Millions of adults suffer with bowel incontinence • Do you have problems with control of your stool? • Have you strained or soiled yourself because you can’t get to a restroom in time? • Do you feel your bowel incontinence has had a negative impact on your lifestyle?

You may be eligible to participate in a new study. Treatment is provided at no cost for eligible research volunteers. Reimbursement for time and travel is available. THE LINDNER CENTER AT THE CHRIST HOSPITAL Contact Sharon at




Bread recipe easy for beginners

Italian bread for beginners and everyone else I like this recipe for its simplicity. The flavor and texture is like the kind you get at a bakery. The crust is a bit crisp and pale gold. I’m giving detailed instructions here. Check out my blog for tips on kneading and step-by-step photos. If you want, sprinkle poppy seeds on the bread after shaping. 1 package (1⁄4 oz.) active dry yeast 2 cups warm water (110 degrees to 115 degrees) Pinch of sugar to feed yeast 1 teaspoon sugar 2 teaspoons salt 51⁄2 cups all-purpose flour

Stir yeast in warm water, adding a pinch of sugar to “feed” the yeast. It’s ready when it looks foamy on top, a few minutes. Pour into mixing bowl and add sugar, salt and 3 cups flour. Beat on medium speed for 3 minutes. Pour in remaining flour and mix on low to form soft dough. On very lightly floured surface, knead until smooth and elastic, about 8 minutes or so. It may be sticky at

Stir in dill, season to taste.

Tip from Rita’s kitchen

Freezing avocados: Yes, you can. Jungle Jim’s had them on sale so I bought a lot, mashed the flesh, squirted with lemon juice to keep the color and froze it. Rita Nader Heikenfeld is an herbalist, educator, Jungle Jim's Eastgate culinary professional and author. Find her blog online at Cincinnati.Com/ blogs. Email her at with "Rita's kitchen" in the subject line. Call 513-248-7130, ext. 356.

Rita’s Italian bread recipe is perfect for beginners.THANKS TO RITA HEIKENFELD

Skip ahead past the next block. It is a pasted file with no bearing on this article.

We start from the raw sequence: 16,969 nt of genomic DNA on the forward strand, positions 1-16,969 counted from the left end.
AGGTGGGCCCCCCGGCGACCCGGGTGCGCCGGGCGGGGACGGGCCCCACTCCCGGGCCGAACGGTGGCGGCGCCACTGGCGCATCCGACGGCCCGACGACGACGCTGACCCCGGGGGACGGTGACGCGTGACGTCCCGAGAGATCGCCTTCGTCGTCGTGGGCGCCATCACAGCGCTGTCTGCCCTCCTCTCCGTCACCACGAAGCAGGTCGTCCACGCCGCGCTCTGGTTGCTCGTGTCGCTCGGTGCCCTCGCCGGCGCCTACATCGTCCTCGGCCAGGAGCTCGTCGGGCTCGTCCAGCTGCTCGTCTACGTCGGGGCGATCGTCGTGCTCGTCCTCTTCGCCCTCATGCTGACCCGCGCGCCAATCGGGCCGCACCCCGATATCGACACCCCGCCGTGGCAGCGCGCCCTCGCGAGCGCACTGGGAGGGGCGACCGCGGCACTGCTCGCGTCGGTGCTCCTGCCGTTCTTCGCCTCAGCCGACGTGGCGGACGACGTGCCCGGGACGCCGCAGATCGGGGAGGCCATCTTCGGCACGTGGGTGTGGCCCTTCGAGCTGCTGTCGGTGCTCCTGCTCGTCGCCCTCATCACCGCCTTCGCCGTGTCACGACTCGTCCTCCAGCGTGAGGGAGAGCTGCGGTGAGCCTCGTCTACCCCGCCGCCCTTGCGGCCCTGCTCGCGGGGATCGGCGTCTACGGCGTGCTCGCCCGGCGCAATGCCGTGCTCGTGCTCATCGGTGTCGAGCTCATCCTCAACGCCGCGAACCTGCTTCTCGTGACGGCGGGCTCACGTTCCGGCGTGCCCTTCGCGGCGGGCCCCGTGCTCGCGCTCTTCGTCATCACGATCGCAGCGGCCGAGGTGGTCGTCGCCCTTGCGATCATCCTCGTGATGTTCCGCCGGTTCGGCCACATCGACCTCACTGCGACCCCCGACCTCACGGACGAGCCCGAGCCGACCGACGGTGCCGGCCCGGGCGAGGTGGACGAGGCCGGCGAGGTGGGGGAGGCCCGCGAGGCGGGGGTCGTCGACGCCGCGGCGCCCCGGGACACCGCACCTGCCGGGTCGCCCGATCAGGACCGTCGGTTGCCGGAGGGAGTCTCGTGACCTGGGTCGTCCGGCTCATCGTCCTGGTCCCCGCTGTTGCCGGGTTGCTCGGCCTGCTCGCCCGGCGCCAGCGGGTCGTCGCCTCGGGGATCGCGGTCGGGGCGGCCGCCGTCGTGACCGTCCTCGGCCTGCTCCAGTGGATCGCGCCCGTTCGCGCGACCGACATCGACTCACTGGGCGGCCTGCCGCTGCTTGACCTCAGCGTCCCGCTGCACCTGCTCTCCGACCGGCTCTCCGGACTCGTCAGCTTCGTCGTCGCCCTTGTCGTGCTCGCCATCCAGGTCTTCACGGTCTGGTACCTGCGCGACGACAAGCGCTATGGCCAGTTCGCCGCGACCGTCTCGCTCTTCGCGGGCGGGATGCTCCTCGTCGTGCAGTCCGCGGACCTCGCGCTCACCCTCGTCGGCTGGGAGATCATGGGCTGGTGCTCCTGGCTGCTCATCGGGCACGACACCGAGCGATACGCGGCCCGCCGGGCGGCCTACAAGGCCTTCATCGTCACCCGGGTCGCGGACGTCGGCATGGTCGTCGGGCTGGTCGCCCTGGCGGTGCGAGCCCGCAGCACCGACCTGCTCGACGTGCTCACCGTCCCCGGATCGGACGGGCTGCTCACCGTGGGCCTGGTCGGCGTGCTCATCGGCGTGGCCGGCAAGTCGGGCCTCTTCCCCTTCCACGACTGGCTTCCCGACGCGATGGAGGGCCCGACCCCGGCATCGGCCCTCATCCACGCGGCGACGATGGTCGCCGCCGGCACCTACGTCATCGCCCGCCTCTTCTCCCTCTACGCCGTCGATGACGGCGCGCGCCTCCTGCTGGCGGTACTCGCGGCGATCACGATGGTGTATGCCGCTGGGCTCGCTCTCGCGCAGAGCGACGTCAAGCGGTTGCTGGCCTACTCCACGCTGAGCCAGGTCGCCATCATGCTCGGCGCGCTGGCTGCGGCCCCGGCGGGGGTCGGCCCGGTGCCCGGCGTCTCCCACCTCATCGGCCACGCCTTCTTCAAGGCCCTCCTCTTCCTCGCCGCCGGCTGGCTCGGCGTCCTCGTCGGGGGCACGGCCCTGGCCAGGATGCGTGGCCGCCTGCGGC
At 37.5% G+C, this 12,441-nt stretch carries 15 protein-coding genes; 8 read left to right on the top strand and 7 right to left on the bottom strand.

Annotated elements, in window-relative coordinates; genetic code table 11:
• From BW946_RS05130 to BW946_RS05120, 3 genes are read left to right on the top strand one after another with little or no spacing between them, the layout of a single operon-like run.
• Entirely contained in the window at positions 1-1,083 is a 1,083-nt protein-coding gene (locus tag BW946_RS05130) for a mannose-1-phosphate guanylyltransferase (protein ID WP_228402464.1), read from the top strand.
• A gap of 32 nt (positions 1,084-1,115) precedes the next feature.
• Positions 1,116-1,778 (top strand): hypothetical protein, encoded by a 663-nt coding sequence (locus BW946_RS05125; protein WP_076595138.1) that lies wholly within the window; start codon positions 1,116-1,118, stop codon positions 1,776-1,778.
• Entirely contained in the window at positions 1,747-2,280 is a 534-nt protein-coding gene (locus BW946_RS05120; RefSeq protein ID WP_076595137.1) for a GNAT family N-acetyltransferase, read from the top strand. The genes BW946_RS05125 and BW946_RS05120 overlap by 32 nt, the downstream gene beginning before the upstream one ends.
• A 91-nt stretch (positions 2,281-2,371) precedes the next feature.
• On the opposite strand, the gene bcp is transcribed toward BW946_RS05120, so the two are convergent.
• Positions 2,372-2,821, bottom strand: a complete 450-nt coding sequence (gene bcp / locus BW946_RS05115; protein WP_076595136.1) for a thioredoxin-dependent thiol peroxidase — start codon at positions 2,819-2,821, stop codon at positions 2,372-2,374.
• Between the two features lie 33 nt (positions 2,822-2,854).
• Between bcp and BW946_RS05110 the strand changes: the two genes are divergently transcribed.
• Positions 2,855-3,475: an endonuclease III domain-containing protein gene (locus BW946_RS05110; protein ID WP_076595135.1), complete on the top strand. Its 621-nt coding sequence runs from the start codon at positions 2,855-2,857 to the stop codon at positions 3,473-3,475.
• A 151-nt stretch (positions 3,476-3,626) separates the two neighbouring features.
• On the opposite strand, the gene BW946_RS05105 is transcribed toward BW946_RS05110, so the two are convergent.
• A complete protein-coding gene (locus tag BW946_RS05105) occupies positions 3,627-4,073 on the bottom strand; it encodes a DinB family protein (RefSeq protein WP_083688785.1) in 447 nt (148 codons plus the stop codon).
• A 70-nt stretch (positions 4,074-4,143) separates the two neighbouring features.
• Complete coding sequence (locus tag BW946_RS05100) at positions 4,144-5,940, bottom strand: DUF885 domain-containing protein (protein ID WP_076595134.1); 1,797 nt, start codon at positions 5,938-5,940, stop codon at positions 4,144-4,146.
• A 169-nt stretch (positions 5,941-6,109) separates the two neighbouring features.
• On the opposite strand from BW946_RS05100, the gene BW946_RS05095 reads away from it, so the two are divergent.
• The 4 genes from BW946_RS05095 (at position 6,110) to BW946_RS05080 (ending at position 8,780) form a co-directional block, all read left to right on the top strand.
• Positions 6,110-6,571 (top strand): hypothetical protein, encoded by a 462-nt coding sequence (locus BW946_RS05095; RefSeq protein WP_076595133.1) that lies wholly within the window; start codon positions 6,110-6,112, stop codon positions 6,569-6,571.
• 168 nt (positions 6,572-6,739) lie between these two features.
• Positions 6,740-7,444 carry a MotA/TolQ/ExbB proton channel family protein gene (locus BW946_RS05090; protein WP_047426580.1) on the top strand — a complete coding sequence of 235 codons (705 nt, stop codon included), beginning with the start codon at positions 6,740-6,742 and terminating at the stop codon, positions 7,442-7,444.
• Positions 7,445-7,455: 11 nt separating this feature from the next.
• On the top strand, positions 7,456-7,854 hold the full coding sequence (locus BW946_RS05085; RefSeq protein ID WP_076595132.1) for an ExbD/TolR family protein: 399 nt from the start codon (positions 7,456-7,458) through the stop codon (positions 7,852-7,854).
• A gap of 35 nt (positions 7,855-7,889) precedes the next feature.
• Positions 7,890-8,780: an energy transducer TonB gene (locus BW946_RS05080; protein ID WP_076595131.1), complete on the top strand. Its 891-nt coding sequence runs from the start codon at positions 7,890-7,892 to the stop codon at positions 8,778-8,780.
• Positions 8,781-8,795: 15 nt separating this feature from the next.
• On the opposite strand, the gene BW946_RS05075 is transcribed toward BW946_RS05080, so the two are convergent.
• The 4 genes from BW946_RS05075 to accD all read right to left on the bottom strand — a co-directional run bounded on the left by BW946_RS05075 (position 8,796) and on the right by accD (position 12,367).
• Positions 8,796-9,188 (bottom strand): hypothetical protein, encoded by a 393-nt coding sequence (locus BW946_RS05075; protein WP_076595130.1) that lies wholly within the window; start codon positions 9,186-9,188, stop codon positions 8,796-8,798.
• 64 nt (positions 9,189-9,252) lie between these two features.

first, but will get smooth, like a baby’s bottom. Place in greased bowl, turning once to grease top. Cover and let rise in warm place until doubled, about 1 hour or so. Punch dough down. Divide in half. Shape each into a loaf. There are two ways to do this: Simply make loaf shape with your hands about 12 inches long, or roll dough into an approximate 12inch by 7-inch rectangle. Roll up tightly from long side, pinch seams to seal and place seam side down on sprayed or parchment-lined pan. Cover and let rise until doubled, 30-45 minutes. With sharp knife, make four shallow slashes across top of loaf. Bake at preheated 400 degrees for 20-25 minutes, or until golden.


» Make this by hand? Of course, and you get a workout, too! » Measure accurately. Flour settles as it sits. Whisk a bit or stir before measuring. Measure by spooning lightly into cup and leveling off with knife. » How warm is 110-115

degrees? Best to use an instant read thermometer, which is inexpensive and accurate. Water is just right when you put some on your wrist and it’s warm enough for a baby to drink from a bottle. » How to tell when dough is doubled. Rising time is a guide only. Use fingers to make indentation about 1⁄2 inch into dough. If the indentation remains, the dough has doubled. For the second rise after shaping, make a small indentation in the dough near its side. If the dent remains, the dough is ready to bake.